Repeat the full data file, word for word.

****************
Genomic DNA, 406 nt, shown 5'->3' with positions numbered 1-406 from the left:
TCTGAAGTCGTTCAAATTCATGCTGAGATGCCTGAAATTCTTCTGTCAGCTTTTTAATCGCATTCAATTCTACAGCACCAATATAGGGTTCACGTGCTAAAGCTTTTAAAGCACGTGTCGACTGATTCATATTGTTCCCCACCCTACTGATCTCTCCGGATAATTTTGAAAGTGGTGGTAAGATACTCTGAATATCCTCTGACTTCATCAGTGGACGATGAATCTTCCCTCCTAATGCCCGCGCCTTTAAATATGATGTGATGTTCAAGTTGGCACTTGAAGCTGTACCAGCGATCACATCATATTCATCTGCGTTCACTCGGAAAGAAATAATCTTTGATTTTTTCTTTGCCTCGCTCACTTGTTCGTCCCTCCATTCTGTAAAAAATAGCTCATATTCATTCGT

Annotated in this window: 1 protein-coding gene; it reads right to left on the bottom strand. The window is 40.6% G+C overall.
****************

Genomic DNA, 406 nt, shown 5'->3' with positions numbered 1-406 from the left:
TCTGAAGTCGTTCAAATTCATGCTGAGATGCCTGAAATTCTTCTGTCAGCTTTTTAATCGCATTCAATTCTACAGCACCAATATAGGGTTCACGTGCTAAAGCTTTTAAAGCACGTGTCGACTGATTCATATTGTTCCCCACCCTACTGATCTCTCCGGATAATTTTGAAAGTGGTGGTAAGATACTCTGAATATCCTCTGACTTCATCAGTGGACGATGAATCTTCCCTCCTAATGCCCGCGCCTTTAAATATGATGTGATGTTCAAGTTGGCACTTGAAGCTGTACCAGCGATCACATCATATTCATCTGCGTTCACTCGGAAAGAAATAATCTTTGATTTTTTCTTTGCCTCGCTCACTTGTTCGTCCCTCCATTCTGTAAAAAATAGCTCATATTCATTCGT

Annotated in this window: 1 protein-coding gene; it reads right to left on the bottom strand. The window is 40.6% G+C overall.